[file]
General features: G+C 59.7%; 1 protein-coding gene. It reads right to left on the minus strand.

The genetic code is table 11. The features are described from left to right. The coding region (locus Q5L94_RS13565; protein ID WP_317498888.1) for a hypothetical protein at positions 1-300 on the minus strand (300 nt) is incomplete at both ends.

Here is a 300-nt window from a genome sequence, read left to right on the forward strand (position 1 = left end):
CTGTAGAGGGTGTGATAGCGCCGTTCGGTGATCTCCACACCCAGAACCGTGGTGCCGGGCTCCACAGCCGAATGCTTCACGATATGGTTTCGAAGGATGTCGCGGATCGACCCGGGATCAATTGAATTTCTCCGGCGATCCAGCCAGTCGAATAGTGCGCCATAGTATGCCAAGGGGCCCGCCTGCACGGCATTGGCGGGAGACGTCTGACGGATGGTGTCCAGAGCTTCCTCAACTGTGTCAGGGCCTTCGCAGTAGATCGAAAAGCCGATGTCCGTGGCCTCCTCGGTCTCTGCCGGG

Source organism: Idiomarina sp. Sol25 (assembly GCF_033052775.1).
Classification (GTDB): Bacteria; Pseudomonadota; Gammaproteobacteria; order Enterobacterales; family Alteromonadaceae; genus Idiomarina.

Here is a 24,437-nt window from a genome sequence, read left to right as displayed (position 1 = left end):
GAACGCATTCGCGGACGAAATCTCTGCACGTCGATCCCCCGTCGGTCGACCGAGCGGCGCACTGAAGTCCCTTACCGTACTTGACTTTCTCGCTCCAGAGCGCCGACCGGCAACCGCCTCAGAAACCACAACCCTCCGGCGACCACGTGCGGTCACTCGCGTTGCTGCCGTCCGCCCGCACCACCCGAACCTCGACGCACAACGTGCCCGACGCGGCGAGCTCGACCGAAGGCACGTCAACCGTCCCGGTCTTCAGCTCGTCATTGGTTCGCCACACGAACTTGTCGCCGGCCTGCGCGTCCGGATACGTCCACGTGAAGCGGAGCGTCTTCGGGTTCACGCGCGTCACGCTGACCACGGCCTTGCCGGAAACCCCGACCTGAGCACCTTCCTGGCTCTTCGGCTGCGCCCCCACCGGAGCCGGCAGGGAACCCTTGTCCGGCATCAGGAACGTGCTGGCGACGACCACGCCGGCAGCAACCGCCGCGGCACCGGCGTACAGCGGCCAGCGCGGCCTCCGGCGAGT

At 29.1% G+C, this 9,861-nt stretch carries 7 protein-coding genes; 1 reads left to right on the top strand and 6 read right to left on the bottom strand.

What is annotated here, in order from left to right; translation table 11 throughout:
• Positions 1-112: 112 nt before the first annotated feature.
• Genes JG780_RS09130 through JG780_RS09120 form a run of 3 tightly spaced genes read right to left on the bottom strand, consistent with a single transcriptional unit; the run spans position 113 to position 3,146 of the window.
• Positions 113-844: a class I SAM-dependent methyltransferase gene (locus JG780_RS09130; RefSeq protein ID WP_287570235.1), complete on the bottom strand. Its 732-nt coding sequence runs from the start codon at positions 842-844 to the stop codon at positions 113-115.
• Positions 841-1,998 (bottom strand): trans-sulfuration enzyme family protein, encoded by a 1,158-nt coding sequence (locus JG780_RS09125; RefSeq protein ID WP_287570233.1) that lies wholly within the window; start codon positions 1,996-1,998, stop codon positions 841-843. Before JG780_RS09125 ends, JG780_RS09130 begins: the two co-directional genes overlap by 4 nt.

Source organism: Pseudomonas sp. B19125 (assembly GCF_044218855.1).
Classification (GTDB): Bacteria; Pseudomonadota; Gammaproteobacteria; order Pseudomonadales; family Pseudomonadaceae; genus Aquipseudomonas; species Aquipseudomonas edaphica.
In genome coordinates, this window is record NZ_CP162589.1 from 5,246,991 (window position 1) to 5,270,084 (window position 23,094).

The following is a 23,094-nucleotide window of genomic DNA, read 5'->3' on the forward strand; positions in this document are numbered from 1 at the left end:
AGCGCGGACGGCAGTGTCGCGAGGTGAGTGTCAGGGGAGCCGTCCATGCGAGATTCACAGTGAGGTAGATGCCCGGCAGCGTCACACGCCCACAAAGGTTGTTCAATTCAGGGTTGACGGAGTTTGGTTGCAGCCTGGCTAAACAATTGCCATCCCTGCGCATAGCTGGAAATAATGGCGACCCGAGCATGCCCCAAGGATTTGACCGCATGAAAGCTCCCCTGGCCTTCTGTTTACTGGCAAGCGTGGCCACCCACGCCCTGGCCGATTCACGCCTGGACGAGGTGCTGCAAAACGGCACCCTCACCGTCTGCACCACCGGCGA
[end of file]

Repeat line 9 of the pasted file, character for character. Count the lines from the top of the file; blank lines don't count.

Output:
At 29.1% G+C, this 9,861-nt stretch carries 7 protein-coding genes; 1 reads left to right on the top strand and 6 read right to left on the bottom strand.